As someone going through a corp audit right now...
The audit letter should have stated specifically what the auditor wants to review, although he/she is pretty much free to ask for anything related to that year.
The auditor will most likely pour over all your bank statements for the year. Every deposit is deemed income and will be totaled and matched against your return. Although that sounds pretty straight forward, in reality, it isn't. Let's say that you were short of cash and took a $5,000 cash advance from your credit card to get you through. Well that $5,000 looks like income, so you'll need to document it as a loan (and also show how/when it was paid off). My advice: go through all your bank statements well before the audit and document/explain all deposits that are not actually income.
Oh, and I assume that your personal and business accounts are clearly separated and are never mixed. Otherwise, it's another can of worms to explain and will be very closely scrutinized. (You can do it- it just takes a lot more documentation/explaining.)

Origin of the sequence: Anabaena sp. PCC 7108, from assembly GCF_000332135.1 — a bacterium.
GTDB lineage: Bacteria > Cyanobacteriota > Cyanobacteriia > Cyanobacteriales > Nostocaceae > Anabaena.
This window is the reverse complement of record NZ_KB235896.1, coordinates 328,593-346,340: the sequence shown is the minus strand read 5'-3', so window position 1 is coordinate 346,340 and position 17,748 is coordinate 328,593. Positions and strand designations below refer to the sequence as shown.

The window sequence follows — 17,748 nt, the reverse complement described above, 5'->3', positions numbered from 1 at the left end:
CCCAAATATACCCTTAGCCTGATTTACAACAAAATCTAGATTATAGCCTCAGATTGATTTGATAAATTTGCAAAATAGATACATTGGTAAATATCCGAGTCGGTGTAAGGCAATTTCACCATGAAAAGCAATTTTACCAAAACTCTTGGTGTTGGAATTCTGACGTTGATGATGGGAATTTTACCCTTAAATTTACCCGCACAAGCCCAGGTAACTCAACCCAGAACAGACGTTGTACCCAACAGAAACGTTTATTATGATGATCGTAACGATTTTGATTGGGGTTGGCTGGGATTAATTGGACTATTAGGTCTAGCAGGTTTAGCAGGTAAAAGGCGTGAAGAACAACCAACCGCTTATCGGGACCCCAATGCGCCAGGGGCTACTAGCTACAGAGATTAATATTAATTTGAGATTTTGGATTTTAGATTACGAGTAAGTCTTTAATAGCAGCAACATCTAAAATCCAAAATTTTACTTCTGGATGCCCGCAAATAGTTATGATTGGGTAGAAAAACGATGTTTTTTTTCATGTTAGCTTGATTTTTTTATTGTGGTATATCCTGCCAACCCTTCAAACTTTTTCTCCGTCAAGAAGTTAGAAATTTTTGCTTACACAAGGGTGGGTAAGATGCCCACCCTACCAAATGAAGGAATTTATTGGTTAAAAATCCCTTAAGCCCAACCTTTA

Other specifics/suggestions depend on your tax structure (sole prop, corp, etc.).
When the auditor is finished, he/she will most likely give you some homework for any answers/documents that were not be provided during the initial interview. He/she may have some follow-up questions after that as well. Once all the questions have been answered, the auditor will prepare you a report and submit it to you. Either the auditor will agree the tax return was prepared correctly or will list one or more "discrepancies" with a revised amount due (including any taxes/penalties). You can either agree or disagree with it. If you disagree, you'll most likely need additional documentation and supporting evidence. If you and the auditor can not reach a compromise, you can refer the issue to his/her supervisor for review. If you are still not satisfied with the results, you can continue to fight the matter in Tax Court.